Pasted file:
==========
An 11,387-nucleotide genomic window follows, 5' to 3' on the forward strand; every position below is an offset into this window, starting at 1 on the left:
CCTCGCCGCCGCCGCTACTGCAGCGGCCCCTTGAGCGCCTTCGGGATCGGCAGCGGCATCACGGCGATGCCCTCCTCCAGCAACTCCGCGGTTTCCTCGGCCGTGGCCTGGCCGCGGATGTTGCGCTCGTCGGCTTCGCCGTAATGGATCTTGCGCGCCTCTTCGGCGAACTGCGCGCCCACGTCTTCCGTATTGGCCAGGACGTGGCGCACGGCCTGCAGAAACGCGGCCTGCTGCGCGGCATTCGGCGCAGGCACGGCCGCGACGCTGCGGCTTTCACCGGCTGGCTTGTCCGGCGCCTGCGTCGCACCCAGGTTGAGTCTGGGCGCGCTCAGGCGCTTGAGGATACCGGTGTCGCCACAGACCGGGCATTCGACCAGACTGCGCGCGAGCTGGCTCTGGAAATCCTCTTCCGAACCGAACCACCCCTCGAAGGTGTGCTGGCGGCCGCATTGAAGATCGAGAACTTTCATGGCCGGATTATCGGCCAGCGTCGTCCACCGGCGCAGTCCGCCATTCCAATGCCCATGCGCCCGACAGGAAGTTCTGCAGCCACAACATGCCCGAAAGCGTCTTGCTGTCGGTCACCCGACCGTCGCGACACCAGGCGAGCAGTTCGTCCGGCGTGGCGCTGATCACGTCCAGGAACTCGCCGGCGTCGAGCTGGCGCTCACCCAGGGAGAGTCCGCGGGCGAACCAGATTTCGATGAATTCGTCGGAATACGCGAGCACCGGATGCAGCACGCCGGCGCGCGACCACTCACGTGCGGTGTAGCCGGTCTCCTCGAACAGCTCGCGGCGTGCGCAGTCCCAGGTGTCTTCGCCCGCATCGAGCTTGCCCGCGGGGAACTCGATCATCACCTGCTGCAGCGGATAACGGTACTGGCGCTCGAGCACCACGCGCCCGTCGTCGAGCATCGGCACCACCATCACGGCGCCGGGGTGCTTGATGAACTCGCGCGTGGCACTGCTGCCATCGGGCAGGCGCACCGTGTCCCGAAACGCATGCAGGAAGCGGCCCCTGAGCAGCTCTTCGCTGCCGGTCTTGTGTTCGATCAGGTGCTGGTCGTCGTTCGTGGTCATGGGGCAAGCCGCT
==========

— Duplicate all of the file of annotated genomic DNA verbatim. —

An 11,387-nucleotide genomic window follows, 5' to 3' on the forward strand; every position below is an offset into this window, starting at 1 on the left:
CCTCGCCGCCGCCGCTACTGCAGCGGCCCCTTGAGCGCCTTCGGGATCGGCAGCGGCATCACGGCGATGCCCTCCTCCAGCAACTCCGCGGTTTCCTCGGCCGTGGCCTGGCCGCGGATGTTGCGCTCGTCGGCTTCGCCGTAATGGATCTTGCGCGCCTCTTCGGCGAACTGCGCGCCCACGTCTTCCGTATTGGCCAGGACGTGGCGCACGGCCTGCAGAAACGCGGCCTGCTGCGCGGCATTCGGCGCAGGCACGGCCGCGACGCTGCGGCTTTCACCGGCTGGCTTGTCCGGCGCCTGCGTCGCACCCAGGTTGAGTCTGGGCGCGCTCAGGCGCTTGAGGATACCGGTGTCGCCACAGACCGGGCATTCGACCAGACTGCGCGCGAGCTGGCTCTGGAAATCCTCTTCCGAACCGAACCACCCCTCGAAGGTGTGCTGGCGGCCGCATTGAAGATCGAGAACTTTCATGGCCGGATTATCGGCCAGCGTCGTCCACCGGCGCAGTCCGCCATTCCAATGCCCATGCGCCCGACAGGAAGTTCTGCAGCCACAACATGCCCGAAAGCGTCTTGCTGTCGGTCACCCGACCGTCGCGACACCAGGCGAGCAGTTCGTCCGGCGTGGCGCTGATCACGTCCAGGAACTCGCCGGCGTCGAGCTGGCGCTCACCCAGGGAGAGTCCGCGGGCGAACCAGATTTCGATGAATTCGTCGGAATACGCGAGCACCGGATGCAGCACGCCGGCGCGCGACCACTCACGTGCGGTGTAGCCGGTCTCCTCGAACAGCTCGCGGCGTGCGCAGTCCCAGGTGTCTTCGCCCGCATCGAGCTTGCCCGCGGGGAACTCGATCATCACCTGCTGCAGCGGATAACGGTACTGGCGCTCGAGCACCACGCGCCCGTCGTCGAGCATCGGCACCACCATCACGGCGCCGGGGTGCTTGATGAACTCGCGCGTGGCACTGCTGCCATCGGGCAGGCGCACCGTGTCCCGAAACGCATGCAGGAAGCGGCCCCTGAGCAGCTCTTCGCTGCCGGTCTTGTGTTCGATCAGGTGCTGGTCGTCGTTCGTGGTCATGGGGCAAGCCGCT